Cell viability and proliferation

Cytotoxicity was tested for the viability of different concentrations of Lidocaine@PLGA microcapsules co-incubated with L-929 cells for 24 h. Compared with the control group, the cell viability of the blank microcapsule group and the Lidocaine@PLGA microcapsules group reached 90.6% and 84.1% at the concentration of 67 μg/ml, respectively; at the concentration of 50 μg/ml, the cell viability of the blank microcapsule group and Lidocaine@PLGA microcapsules was 92.6% and 85.4% respectively, indicating that the drug-loaded microspheres had good biocompatibility, safety, and non-toxicity in solution. As the concentration increased, the cell viability of the blank microcapsule group and that of the Lidocaine@PLGA microcapsule group were gradually decreased to 81.1% and 77.7%, respectively, at a concentration of 200 μg/ml. However, further increase of the concentration into 1000 μg/ml, the cell viability could still maintain the 75.8% and 76.9%, respectively, as shown in Figure 6. The drug-loaded microcapsule group had similar biocompatibility to the blank microcapsule group, which not only suggested that the drug had good stability in the microcapsule but also demonstrated that a drug-loaded microcapsule with good biocompatibility can be expected for the treatment of sciatica, even in areas that require higher drug concentrations.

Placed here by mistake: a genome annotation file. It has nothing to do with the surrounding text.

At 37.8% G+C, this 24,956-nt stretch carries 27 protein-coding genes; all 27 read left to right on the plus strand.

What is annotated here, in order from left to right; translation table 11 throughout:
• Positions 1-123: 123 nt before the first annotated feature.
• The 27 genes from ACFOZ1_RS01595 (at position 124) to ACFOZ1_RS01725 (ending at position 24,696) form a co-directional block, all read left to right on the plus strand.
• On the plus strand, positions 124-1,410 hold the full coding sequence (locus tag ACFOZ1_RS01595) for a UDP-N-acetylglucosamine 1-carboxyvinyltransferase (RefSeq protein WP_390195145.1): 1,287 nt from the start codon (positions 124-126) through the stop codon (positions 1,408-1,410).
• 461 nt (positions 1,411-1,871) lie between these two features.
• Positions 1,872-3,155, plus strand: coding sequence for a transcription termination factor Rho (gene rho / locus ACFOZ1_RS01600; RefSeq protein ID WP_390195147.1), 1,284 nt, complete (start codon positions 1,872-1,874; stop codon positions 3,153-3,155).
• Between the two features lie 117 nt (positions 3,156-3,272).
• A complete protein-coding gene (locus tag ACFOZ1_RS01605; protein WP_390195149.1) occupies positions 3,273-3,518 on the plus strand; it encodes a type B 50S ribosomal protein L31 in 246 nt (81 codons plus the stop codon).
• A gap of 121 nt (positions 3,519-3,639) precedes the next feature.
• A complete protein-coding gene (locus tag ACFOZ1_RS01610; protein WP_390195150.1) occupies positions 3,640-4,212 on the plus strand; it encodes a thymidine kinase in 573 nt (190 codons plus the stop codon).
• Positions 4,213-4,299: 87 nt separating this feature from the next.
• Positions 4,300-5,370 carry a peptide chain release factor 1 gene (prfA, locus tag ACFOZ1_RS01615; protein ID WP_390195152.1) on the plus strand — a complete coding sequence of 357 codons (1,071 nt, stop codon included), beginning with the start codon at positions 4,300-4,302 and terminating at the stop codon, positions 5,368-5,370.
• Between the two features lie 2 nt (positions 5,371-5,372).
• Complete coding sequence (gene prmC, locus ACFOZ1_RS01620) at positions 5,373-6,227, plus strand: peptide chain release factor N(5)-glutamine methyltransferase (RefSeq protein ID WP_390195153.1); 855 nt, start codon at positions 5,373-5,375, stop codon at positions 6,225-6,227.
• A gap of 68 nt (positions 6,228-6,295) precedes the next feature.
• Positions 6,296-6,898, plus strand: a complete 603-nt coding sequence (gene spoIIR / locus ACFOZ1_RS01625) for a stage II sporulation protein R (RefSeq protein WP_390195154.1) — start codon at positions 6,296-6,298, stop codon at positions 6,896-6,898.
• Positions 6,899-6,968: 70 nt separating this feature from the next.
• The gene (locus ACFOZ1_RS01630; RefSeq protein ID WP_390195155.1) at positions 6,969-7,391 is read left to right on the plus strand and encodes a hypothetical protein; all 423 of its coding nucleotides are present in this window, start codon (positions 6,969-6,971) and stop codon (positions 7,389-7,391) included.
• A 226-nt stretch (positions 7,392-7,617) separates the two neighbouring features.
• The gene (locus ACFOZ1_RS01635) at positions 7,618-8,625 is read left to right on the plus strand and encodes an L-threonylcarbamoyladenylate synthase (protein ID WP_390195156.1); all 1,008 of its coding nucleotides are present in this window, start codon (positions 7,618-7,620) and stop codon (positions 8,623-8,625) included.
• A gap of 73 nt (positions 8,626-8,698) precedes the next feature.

FIGURE 6. In vitro cytotoxicity of PLGA microcapsules with or without lidocaine laden.

Therapeutic effect of animal models